Fishermen Win Big in Tagging Program Drawing

A tagged speckled trout. The thin yellow band extending out from its abdomen is the tag. Source: Stephen Mehan, NC Department of Environmental Quality
A tagged speckled trout. The thin yellow band extending out from its abdomen is the tag. Source: Stephen Mehan, NC Department of Environmental Quality

Fifteen lucky fishermen won $100 each in a recent North Carolina Division of Marine Fisheries’ Multi-Species Tagging Program yearly drawing.

Information gathered from tag returns allows researchers to determine species migration patterns, mortality, population structure and habitat use.

The tagging program randomly selected tag numbers from the more than 1,011 fish tags that were turned in by fishermen in 2017. Three tag numbers were selected from each of the five species that are tagged by the program.

The $100 winners who turned in tags from cobia were:

  • Joshua Hall of Durham NC
  • Austin Cooper of Wake, Virginia
  • William Glenn of Culpeper, Virginia

The $100 winners who turned in tags from red drum were:

  • Clara Faye Tyson of Morehead City NC
  • David Weighbright of Kitty Hawk NC
  • Alan Johnson of Jacksonville NC

The $100 winners who turned in tags for striped bass were:

  • James Holloway of Trent Woods NC
  • Paul Morton of Wendell NC
  • Joseph Kinsey of Atlantic Beach NC

The $100 winners who turned in tags for southern flounder were:

  • Dominic Vetrano of Arapahoe NC
  • Aron Styron III of Cedar Island NC
  • Donald McCall of Greenville SC

The $100 winners who turned in tags from spotted seatrout were:

  • Nathan Tanner of Camden NC
  • Leavy Vicars of Winterville NC
  • Michael Litchworth of Macclesfield NC

The Multi-Species Tagging Program began in October 2014 and is funded by a Coastal Recreational Fishing License grant. Staff and volunteers place yellow or red tags on 15,000 fish each year.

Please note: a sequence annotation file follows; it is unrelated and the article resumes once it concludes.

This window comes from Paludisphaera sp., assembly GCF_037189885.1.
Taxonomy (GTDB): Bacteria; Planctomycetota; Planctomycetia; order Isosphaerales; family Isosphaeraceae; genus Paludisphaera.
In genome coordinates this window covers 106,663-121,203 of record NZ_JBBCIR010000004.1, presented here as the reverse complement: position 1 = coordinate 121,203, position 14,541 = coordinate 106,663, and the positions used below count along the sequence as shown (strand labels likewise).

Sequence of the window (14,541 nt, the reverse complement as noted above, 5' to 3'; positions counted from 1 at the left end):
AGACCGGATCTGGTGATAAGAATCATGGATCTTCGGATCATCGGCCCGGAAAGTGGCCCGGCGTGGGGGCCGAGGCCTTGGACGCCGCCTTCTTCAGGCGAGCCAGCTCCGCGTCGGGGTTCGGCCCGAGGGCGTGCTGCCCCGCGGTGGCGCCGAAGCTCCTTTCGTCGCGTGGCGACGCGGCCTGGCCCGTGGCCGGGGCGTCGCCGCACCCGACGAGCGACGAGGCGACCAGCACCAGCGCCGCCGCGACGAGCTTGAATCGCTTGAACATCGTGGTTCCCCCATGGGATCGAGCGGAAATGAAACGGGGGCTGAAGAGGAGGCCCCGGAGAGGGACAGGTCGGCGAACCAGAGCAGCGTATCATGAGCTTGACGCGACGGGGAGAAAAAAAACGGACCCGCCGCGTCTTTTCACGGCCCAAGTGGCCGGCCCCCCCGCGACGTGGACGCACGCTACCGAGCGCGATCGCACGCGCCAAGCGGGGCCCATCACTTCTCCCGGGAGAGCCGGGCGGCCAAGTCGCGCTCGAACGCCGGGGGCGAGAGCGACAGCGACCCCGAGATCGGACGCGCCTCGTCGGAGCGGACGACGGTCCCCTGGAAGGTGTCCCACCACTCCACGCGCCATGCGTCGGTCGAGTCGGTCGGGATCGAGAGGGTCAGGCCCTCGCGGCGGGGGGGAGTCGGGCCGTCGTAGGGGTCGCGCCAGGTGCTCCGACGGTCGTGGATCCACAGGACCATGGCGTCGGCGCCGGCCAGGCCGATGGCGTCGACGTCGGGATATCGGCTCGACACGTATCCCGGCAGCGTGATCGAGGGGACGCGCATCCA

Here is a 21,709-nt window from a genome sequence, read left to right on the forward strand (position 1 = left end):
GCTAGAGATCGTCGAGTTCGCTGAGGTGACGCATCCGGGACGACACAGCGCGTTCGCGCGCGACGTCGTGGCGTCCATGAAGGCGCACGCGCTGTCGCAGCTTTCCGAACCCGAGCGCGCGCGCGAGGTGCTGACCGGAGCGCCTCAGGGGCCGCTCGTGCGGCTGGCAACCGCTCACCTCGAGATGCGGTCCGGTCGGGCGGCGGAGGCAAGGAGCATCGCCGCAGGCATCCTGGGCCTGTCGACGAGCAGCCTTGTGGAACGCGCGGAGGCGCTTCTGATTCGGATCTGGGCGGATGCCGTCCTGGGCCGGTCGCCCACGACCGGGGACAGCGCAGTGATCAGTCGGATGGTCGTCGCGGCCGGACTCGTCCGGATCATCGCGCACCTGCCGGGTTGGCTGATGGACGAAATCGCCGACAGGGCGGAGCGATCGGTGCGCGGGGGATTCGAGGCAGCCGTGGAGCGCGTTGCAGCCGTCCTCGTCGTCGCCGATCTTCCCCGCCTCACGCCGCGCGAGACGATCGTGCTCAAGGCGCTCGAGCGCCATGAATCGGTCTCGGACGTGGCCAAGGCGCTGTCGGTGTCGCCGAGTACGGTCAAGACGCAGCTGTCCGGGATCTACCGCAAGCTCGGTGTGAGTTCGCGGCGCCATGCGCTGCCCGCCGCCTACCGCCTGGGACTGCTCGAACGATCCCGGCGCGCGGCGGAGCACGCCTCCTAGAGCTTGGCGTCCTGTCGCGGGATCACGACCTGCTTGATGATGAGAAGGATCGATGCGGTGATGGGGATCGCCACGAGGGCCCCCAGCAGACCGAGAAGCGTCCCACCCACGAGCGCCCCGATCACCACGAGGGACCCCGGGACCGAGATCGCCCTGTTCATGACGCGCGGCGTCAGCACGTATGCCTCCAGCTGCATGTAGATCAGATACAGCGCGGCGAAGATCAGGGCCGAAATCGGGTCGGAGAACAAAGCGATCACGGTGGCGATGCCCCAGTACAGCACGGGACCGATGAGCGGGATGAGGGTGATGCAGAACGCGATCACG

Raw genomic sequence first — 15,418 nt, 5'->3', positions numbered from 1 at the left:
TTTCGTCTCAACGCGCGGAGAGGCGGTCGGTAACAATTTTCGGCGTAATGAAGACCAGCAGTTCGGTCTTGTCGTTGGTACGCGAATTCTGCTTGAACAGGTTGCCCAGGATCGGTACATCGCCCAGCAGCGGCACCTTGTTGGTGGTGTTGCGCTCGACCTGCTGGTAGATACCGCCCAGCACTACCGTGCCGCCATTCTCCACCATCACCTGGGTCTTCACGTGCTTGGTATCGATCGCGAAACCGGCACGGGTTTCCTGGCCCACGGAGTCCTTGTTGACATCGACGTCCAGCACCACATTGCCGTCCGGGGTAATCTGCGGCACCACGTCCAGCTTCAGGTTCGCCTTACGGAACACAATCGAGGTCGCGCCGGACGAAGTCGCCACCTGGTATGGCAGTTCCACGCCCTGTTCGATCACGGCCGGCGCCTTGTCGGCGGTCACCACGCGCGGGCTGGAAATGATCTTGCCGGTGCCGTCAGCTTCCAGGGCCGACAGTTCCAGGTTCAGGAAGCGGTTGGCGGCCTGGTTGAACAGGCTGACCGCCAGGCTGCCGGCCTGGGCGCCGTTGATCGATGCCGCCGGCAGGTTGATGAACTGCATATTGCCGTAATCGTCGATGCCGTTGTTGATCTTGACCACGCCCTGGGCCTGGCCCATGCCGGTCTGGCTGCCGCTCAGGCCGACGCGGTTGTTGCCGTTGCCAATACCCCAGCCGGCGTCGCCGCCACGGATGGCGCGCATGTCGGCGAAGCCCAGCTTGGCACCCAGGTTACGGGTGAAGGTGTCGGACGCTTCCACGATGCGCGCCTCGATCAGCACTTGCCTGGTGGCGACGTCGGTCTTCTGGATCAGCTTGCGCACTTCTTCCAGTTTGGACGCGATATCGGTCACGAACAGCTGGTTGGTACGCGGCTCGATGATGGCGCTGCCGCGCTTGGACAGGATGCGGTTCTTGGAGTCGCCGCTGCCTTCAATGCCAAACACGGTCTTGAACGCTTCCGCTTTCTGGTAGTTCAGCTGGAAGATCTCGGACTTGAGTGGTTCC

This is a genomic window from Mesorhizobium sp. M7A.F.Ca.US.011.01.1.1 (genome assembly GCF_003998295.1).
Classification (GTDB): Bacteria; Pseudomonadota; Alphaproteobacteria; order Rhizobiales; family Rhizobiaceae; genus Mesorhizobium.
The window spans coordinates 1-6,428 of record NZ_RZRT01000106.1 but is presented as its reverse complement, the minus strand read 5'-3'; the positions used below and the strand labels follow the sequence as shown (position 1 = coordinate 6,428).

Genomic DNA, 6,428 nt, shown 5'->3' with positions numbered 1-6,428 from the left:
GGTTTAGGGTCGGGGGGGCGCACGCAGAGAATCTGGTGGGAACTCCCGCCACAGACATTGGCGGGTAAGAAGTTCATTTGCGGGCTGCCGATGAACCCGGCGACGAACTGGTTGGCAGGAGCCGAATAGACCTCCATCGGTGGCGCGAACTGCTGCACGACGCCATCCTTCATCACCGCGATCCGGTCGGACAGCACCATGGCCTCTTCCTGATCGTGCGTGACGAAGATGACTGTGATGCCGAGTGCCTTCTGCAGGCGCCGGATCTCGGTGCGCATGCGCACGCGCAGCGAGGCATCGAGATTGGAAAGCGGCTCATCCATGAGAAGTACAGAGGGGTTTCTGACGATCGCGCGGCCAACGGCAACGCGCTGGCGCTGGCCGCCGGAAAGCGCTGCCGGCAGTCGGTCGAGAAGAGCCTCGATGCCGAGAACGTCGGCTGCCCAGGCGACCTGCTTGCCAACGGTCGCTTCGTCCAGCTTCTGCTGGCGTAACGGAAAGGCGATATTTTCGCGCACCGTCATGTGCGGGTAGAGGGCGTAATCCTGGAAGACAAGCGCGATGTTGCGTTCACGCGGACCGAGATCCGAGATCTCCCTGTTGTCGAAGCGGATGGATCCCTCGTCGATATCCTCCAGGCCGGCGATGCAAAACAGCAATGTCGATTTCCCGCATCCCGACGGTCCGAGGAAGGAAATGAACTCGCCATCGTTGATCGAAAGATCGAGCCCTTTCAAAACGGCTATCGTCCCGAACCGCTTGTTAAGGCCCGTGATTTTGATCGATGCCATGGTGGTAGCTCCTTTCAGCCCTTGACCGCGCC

Fishermen who catch the tagged fish and return the tags with required information to the division receive a letter and personalized certificate with information about the fish, as well as a reward. Those who return a yellow tag marked with “NCDMF” receive either $5, a tagging program hat, fish towel, or fish pin. Those who return a red tag marked with “NCDMF” and “$100 REWARD” receive a $100 monetary reward.

Fishermen must record the species, tag number, date, location captured, total length of the fish, fate of the fish (released or harvested), and the type of gear used to capture the fish. Yellow tags may be reported by phone, but red tags must be cut-off and returned to the division for the fisherman to receive the reward.

For more information about the Multi-Species Tagging Program, visit portal.ncdenr.org/web/mf/tagged-fish.

The thin red band extending out from this fish' abdomen is the tag. Source: Stephen Mehan, NC Department of Environmental Quality
The thin red band extending out from this fish’ abdomen is the tag. Source: Stephen Mehan, NC Department of Environmental Quality

 

A member of the fish tagging team preparing to tag and release a fish. Source: Stephen Mehan, NC Department of Environmental Quality
A member of the fish tagging team preparing to tag and release a fish. Source: Stephen Mehan, NC Department of Environmental Quality

 

Source:  Patricia Smith, Division of Marine Fisheries

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